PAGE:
Tidsskrift : Ocean and Coastal Management , vol. 225 , p. 1–12 , 2022
Utgiver : Elsevier
Trykt : 0964-5691
Elektronisk : 1873-524X
Publikasjonstype : Vitenskapelig artikkel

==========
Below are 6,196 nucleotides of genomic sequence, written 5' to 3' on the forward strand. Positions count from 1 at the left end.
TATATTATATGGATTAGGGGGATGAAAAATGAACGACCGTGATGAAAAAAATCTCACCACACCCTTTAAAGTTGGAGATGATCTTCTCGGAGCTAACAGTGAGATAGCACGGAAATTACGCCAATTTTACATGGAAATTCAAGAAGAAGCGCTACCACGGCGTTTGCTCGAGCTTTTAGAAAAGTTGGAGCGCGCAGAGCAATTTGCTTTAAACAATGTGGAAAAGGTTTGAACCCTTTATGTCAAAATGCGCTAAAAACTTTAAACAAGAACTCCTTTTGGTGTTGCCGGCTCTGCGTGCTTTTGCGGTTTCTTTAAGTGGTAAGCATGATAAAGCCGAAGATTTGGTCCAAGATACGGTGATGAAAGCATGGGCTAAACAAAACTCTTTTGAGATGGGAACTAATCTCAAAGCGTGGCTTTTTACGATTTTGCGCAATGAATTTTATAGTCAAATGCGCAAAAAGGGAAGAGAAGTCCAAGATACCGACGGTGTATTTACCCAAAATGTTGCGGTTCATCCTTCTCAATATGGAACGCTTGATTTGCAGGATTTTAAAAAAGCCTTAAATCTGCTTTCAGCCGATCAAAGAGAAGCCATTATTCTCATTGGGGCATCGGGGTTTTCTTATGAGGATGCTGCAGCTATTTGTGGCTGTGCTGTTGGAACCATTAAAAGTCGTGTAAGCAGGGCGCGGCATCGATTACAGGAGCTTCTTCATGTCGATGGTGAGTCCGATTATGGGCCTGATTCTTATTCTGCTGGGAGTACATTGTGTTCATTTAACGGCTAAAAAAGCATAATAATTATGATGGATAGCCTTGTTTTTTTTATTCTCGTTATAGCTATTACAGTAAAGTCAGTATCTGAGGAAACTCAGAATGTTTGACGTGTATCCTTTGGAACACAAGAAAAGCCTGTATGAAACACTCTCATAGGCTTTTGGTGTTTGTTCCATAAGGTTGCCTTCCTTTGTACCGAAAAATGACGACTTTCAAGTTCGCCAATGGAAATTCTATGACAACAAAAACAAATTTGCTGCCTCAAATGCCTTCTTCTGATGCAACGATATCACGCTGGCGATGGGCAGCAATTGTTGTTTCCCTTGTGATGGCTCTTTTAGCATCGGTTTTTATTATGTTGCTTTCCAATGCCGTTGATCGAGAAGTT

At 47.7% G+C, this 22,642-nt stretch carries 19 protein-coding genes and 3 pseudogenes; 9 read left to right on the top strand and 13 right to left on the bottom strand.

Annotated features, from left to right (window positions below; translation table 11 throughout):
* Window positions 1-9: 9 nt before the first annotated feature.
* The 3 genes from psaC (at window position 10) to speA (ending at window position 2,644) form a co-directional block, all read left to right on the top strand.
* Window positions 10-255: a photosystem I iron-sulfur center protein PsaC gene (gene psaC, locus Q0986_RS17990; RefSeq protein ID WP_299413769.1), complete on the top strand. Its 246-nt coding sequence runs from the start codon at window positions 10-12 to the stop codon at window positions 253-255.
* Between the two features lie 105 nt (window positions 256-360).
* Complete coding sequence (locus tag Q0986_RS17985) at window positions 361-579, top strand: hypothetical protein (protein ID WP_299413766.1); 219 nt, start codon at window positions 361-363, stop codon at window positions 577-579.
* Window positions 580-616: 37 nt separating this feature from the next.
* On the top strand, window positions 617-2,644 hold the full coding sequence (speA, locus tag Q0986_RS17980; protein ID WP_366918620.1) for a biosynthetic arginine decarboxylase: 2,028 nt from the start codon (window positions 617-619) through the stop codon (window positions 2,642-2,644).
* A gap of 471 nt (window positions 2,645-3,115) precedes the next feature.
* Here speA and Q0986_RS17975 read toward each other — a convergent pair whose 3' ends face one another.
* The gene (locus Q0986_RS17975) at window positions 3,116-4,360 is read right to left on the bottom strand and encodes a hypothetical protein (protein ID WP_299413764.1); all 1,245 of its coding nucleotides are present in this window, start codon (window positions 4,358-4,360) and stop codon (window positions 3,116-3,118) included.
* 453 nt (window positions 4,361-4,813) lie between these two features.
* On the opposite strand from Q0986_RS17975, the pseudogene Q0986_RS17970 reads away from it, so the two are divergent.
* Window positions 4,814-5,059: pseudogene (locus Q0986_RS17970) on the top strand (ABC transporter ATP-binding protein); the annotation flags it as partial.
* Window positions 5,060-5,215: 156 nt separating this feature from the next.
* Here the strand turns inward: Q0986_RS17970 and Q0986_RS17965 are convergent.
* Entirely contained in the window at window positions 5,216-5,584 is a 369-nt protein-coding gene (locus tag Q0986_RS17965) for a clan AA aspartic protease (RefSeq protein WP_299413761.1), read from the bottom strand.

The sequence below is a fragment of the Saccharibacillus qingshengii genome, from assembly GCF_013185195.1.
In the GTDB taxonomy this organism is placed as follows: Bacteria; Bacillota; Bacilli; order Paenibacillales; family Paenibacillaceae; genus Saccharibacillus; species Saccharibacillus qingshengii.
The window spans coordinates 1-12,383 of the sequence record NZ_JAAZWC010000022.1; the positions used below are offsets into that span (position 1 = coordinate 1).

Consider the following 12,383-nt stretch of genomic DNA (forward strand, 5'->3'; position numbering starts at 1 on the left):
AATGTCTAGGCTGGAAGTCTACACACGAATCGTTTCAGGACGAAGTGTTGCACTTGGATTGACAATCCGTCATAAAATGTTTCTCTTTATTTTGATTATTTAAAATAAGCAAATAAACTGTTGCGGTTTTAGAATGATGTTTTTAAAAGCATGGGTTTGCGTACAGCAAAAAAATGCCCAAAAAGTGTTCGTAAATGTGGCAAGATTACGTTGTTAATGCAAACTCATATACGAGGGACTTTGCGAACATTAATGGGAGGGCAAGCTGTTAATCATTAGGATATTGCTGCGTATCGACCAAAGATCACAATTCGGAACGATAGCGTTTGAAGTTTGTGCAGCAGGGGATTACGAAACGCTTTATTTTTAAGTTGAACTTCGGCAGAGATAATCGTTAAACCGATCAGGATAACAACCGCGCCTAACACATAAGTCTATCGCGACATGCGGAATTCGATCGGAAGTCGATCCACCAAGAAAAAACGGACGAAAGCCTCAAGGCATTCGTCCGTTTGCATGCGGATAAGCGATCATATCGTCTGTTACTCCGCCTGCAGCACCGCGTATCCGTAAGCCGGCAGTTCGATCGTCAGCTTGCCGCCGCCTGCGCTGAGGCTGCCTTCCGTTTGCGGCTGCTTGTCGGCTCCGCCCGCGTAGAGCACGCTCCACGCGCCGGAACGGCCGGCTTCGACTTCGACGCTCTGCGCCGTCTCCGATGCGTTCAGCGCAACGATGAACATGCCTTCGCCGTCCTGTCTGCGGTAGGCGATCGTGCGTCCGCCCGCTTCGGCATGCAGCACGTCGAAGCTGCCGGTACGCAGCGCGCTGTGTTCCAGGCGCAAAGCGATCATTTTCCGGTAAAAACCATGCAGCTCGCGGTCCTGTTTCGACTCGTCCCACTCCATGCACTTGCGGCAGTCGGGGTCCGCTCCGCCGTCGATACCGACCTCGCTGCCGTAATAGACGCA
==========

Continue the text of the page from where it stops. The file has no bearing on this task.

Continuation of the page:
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Strategic environmental assessments (SEAs) are used in coastal zone planning in Norway to assess how changed area-use can impact a variety of uses and interests and make recommendations for trade-off decisions between them. The transparency and consistency of the SEAs are important for their throughput legitimacy. This paper analyses how the set up and practices of SEA processes affect their transparency and consistency, how they can be improved, and what trade-offs there may be between the two. This is based on cases studies of SEAs in two intermunicipal planning processes involving 143 proposed aquaculture areas in 18 municipalities in Northern Norway. Marine aquaculture in the form of salmon farming has grown into a major industry on the Norwegian coast, and there are ambitions for further growth. Salmon farming is a major driver for coastal zone planning in Norway as many municipalities hope it will provide jobs and income and fish farms must be placed in accordance with municipal coastal zone plans. The paper specifically analyses how proposed aquaculture areas were handled in the SEAs, including their knowledge base, assessment methods used and actual trade-offs, and how this impact transparency and consistency. Consistency is considered both across geographies and SEA processes and through the individual SEA processes.